And So We Fled: Thoughts from a Young Ukrainian Mother
It all started with a false awareness of reality. The morning we heard about the start of the war, we decided to stay put in Irpin as we hadn’t yet realized the seriousness of the situation. But by the mercy of God, we saw the smoke rising from the airport in the town near us that had been bombed and we decided to leave. We fled at just the right time; that evening the cruel fights and bombing started.
We drove almost nonstop. For the first four days, we lived in shock and fear. We felt lost. Everything we did was done automatically. Our prayers were filled with tears and the hope that the war would stop soon. The news each day determined our feelings.
We prayed and read the Psalms together every day. At first, it was just rote. We didn’t know what else to do. But with each day, as our understanding of the text grew, we began to feel what we read. There is so much in common between what David was going through and what our country is now going through.
There were some days when we couldn’t breathe. How could I have known that it would only take one day to forget how to smile? This was the first time in my life that I have lived for almost an entire week with no sincere smile on my face. We called family, asking in fear: How are you? Is it quiet? Are you safe? Even our children were affected by the atmosphere. By day five we began to breathe again. We started to think more clearly. We started to smile. Phone calls to relatives got longer. Our kids started to play and laugh again.
On the eleventh day of the war, we sang for the first time in a church service in the local church in the western part of Ukraine that ministers to refugees. We brought some nonbelievers with us from Kyiv, so we have been going through this all together. We are glad that the reading of the Bible and prayer has become for all of us, including them, a source of peace.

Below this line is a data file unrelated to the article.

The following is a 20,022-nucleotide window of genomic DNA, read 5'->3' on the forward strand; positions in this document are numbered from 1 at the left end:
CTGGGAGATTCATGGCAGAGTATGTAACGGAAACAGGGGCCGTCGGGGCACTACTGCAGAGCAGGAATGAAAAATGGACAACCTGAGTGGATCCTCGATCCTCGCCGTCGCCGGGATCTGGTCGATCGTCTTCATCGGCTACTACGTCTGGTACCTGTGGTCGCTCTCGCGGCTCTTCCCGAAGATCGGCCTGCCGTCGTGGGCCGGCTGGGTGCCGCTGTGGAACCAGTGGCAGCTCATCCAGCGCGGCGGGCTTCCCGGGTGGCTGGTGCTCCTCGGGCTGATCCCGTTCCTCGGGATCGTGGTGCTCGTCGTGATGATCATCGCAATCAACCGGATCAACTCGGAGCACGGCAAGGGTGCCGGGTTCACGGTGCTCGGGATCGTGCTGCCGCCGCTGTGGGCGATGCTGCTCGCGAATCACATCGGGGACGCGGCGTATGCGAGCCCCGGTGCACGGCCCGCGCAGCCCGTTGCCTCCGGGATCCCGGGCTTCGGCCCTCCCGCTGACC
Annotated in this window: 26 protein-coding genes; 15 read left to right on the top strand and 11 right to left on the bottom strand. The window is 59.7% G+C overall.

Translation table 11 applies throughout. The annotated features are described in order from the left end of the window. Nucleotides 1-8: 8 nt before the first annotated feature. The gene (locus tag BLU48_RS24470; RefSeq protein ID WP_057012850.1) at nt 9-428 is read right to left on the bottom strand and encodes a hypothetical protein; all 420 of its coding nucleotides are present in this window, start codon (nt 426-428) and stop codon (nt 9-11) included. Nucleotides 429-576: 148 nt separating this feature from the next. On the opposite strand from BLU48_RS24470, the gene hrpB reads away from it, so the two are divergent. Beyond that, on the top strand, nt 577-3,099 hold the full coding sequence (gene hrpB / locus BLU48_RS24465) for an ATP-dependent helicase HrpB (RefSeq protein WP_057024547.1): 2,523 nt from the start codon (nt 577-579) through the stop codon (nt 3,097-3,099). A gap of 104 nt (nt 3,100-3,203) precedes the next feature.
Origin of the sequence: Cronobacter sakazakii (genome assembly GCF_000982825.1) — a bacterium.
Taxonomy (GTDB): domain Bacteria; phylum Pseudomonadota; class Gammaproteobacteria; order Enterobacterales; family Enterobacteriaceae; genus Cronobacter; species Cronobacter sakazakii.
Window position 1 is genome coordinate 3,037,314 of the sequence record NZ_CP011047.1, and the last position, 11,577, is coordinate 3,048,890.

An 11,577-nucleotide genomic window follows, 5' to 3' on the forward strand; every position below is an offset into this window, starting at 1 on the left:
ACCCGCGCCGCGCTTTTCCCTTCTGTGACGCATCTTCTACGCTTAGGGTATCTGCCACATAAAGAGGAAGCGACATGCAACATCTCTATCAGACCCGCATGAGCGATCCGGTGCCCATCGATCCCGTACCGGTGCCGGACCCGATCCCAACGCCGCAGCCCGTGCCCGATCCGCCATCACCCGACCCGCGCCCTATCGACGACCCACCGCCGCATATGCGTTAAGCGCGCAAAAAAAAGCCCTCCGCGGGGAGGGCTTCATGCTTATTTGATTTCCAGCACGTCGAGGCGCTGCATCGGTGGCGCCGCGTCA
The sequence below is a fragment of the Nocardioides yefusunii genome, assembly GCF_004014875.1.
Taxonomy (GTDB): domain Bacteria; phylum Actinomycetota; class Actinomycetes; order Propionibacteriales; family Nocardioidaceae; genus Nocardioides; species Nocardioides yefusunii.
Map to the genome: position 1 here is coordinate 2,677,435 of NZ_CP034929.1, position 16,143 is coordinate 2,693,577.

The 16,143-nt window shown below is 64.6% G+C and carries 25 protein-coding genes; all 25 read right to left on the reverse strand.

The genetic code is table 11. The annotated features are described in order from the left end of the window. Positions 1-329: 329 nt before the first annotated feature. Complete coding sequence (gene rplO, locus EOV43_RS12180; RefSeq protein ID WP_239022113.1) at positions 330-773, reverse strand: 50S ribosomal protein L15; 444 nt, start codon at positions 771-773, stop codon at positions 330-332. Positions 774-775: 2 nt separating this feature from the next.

So today is the twelfth day of the war. Seeing the destruction of the city where we lived makes us feel homeless, as we don’t have anywhere to go back to. But it helps to realize that our real home is in heaven. Today, despite hearing all the terrible news, I have a hope. And I am thankful for my husband’s faith. We talk and we do believe that our hope is in Christ.
The hope we have is this: God is in control. God writes his history. God is even using evil and turning it into good. The war is spiritual warfare, which only then is appearing in the physical world. We are dealing not just with humans, but with spiritual powers.
As I see these events with my eyes., I feel human feelings—grief, horror, sorrow, sadness, madness, irritation, disappointment, and hatred. But when I look at these times through the perspective of faith, I am filled with joy and peace beyond logic and human understanding.
What I know is that when God gives his comfort and fills us with his Spirit, feelings are miraculously changed. Nothing changes on the outside. Terror is still everywhere. But inside, faith provides a strong foundation for peace and joy beyond our understanding.
Written on March 8 by a young mother from the Church of God who has fled with her family. Her name is withheld to protect her identity.
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Feature (top) photo: Ukrainian evacuees (used by permission).